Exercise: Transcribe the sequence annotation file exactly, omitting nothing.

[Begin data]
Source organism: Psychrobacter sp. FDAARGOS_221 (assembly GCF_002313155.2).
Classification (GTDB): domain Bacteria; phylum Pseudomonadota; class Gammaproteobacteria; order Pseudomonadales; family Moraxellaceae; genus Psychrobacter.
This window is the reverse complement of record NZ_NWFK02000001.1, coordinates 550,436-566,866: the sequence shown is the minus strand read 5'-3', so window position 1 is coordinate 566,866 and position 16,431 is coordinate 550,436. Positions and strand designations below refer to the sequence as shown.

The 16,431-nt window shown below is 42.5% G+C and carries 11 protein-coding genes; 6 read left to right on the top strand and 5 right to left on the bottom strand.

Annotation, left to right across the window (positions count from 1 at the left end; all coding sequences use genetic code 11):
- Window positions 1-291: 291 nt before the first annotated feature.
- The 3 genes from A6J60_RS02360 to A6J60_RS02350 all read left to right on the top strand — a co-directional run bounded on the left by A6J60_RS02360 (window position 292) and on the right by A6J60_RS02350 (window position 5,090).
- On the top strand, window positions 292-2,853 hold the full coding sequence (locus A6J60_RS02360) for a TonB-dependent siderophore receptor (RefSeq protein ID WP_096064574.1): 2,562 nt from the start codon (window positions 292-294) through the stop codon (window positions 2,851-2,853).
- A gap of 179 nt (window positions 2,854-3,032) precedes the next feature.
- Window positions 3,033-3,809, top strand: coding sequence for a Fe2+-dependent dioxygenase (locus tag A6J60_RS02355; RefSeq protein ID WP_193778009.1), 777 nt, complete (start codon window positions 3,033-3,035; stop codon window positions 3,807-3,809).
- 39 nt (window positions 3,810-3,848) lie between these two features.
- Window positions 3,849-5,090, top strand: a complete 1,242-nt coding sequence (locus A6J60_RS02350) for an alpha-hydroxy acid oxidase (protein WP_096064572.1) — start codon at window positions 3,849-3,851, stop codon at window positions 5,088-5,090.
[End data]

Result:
Source organism: Psychrobacter sp. FDAARGOS_221 (assembly GCF_002313155.2).
Classification (GTDB): domain Bacteria; phylum Pseudomonadota; class Gammaproteobacteria; order Pseudomonadales; family Moraxellaceae; genus Psychrobacter.
This window is the reverse complement of record NZ_NWFK02000001.1, coordinates 550,436-566,866: the sequence shown is the minus strand read 5'-3', so window position 1 is coordinate 566,866 and position 16,431 is coordinate 550,436. Positions and strand designations below refer to the sequence as shown.

The 16,431-nt window shown below is 42.5% G+C and carries 11 protein-coding genes; 6 read left to right on the top strand and 5 right to left on the bottom strand.

Annotation, left to right across the window (positions count from 1 at the left end; all coding sequences use genetic code 11):
- Window positions 1-291: 291 nt before the first annotated feature.
- The 3 genes from A6J60_RS02360 to A6J60_RS02350 all read left to right on the top strand — a co-directional run bounded on the left by A6J60_RS02360 (window position 292) and on the right by A6J60_RS02350 (window position 5,090).
- On the top strand, window positions 292-2,853 hold the full coding sequence (locus A6J60_RS02360) for a TonB-dependent siderophore receptor (RefSeq protein ID WP_096064574.1): 2,562 nt from the start codon (window positions 292-294) through the stop codon (window positions 2,851-2,853).
- A gap of 179 nt (window positions 2,854-3,032) precedes the next feature.
- Window positions 3,033-3,809, top strand: coding sequence for a Fe2+-dependent dioxygenase (locus tag A6J60_RS02355; RefSeq protein ID WP_193778009.1), 777 nt, complete (start codon window positions 3,033-3,035; stop codon window positions 3,807-3,809).
- 39 nt (window positions 3,810-3,848) lie between these two features.
- Window positions 3,849-5,090, top strand: a complete 1,242-nt coding sequence (locus A6J60_RS02350) for an alpha-hydroxy acid oxidase (protein WP_096064572.1) — start codon at window positions 3,849-3,851, stop codon at window positions 5,088-5,090.